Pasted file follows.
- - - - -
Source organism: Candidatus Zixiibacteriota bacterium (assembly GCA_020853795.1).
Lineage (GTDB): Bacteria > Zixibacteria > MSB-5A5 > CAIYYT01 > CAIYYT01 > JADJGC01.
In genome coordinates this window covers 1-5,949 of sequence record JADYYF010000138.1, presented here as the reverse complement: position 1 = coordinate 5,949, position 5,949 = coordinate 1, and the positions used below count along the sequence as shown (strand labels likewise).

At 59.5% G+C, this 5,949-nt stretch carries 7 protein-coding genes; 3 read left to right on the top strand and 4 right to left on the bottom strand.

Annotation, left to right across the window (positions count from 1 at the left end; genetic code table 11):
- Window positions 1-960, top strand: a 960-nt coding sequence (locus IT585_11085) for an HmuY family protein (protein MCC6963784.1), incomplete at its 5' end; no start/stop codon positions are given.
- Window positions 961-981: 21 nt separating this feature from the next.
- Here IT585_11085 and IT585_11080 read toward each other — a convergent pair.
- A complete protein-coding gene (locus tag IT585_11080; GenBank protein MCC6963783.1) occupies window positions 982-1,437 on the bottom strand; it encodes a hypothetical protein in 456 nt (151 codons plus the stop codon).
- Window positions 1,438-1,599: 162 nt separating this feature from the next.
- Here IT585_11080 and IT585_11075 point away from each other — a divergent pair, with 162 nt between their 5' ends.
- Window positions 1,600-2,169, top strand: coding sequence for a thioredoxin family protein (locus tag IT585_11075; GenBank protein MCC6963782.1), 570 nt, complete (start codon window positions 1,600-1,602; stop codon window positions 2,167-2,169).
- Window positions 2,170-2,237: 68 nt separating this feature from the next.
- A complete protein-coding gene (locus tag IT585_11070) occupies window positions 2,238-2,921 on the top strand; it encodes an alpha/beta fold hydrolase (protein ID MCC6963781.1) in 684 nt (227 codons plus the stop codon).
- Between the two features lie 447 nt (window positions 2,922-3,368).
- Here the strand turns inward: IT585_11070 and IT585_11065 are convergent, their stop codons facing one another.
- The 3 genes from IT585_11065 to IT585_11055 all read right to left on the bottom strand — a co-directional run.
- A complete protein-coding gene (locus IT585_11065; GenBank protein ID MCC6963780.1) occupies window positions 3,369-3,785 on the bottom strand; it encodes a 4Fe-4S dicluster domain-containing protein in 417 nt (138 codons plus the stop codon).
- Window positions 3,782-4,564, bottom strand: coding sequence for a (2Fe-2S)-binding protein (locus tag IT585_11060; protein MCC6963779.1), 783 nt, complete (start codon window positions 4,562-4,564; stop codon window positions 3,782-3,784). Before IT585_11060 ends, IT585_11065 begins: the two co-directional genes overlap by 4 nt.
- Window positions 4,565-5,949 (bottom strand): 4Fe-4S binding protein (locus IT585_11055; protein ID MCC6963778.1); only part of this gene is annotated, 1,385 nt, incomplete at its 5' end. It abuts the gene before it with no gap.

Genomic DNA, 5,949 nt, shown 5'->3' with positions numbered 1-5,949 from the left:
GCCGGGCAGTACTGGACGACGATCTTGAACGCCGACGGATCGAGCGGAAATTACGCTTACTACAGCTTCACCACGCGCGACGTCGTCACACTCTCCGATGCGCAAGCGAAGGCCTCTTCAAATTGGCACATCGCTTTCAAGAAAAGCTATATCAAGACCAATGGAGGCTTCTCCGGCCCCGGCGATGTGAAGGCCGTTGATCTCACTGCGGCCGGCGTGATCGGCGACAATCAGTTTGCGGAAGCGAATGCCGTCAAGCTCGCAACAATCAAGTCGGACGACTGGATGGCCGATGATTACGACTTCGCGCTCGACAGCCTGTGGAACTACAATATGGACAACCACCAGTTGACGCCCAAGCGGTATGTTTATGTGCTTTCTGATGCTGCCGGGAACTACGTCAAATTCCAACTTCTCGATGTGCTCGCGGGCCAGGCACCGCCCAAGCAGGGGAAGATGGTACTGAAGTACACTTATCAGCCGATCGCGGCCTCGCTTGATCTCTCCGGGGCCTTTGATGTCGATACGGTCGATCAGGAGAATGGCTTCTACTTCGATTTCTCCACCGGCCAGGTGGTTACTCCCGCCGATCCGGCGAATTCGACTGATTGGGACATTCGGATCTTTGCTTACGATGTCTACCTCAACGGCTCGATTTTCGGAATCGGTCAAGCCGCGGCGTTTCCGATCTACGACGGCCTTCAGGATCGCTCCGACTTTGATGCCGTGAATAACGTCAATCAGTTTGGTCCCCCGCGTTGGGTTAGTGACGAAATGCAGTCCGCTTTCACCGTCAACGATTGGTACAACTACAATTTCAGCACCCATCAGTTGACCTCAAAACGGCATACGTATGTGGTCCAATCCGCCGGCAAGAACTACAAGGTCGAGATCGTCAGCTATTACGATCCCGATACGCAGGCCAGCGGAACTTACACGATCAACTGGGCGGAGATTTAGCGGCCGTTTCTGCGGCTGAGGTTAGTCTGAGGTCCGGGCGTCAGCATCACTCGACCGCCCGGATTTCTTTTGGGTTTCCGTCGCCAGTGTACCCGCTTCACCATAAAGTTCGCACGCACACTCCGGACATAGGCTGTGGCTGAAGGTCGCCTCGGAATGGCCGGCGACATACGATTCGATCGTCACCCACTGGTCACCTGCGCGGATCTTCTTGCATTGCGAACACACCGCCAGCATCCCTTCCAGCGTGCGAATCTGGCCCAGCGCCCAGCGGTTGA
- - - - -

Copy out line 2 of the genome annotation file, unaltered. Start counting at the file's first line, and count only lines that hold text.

Lineage (GTDB): Bacteria > Zixibacteria > MSB-5A5 > CAIYYT01 > CAIYYT01 > JADJGC01.